(I have in my possession two diary's kept by Charles during the war. The first 1861-1863 is a transcription done by James Jezorski who had purchased, copied and resold this diary. The second is scanned copies from the Auburn University files. This diary was lost on the battlefield and returned to Charles after the war by the Confederate soldier that found it, John M. Turk. I also have his pension records from the war) 

    After his release from Andersonville, Charles returned to Williamsport and married Amelia Trauseau in Montgomery, Pennsylvania on December 5, 1865. (Amelia is a descendant of Abram Trauseau, a  Huguenot patriot that served in the Revolutionary War.) They settled in Williamsport and had three known children, Carrie Mabel, William Charles and Ruthaford Dorman Rubright. About 1879, Charles moved to Corning, New York and started the Corning Brick and Terra Cotta Works with his half brother, Harry O. Dorman. He became a very prominent citizen of the community. Charles retired from brick business in 1898 and lived at 137 Cedar Street until his death February 16, 1915. He is buried at Hope Cemetery in Corning, New York. Amelia died November 14, 1914 in Corning, New York and is also buried in Hope Cemetery. I have yet to locate and photograph the tombstones.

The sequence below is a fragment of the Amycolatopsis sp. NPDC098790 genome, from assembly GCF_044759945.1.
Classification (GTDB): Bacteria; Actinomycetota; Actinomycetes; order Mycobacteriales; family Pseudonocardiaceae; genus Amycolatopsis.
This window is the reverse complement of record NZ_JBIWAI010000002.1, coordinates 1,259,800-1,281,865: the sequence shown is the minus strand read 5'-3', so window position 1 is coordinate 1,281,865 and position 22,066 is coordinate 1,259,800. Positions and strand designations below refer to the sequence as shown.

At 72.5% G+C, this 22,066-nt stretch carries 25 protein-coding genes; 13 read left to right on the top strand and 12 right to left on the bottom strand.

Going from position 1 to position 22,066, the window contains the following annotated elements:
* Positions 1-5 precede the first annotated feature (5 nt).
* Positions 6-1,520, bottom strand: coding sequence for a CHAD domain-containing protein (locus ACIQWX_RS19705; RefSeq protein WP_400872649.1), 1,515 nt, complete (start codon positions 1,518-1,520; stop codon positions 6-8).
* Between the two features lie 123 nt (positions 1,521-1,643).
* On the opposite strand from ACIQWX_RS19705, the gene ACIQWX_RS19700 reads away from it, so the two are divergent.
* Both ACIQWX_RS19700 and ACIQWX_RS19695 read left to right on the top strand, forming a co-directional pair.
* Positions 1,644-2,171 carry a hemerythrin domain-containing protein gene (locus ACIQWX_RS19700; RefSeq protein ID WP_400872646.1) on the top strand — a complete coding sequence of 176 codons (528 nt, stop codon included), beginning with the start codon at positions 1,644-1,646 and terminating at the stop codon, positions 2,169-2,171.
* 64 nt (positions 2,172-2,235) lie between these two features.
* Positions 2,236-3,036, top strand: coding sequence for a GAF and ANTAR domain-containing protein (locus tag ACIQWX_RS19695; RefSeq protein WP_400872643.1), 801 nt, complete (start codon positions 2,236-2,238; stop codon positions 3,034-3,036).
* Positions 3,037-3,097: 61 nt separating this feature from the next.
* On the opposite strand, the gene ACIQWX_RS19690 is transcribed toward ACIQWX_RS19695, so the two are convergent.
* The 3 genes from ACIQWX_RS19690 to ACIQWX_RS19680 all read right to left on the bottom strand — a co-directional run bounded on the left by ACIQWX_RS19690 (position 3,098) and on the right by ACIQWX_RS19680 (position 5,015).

Obituary for Charles A. Rubright

Sunday Grit- Local Edition- Williamsport, Pennsylvania

February 21, 1915 page 18

    Charles A. Rubright died at his home in Corning, N.Y., Tuesday night after a short illness. He was nearly 73 years old. He was born in Muhlhausen, Germany, May 14, 1842. In the fall of 1845 his parents Mr. and Mrs. Bernhart Rubright and their two sons and one daughter came to the United States and settled near Jarrettsville, Hartford County, Md. There Bernhart Rubright died in 1850 and his widow subsequently married Daniel Dorman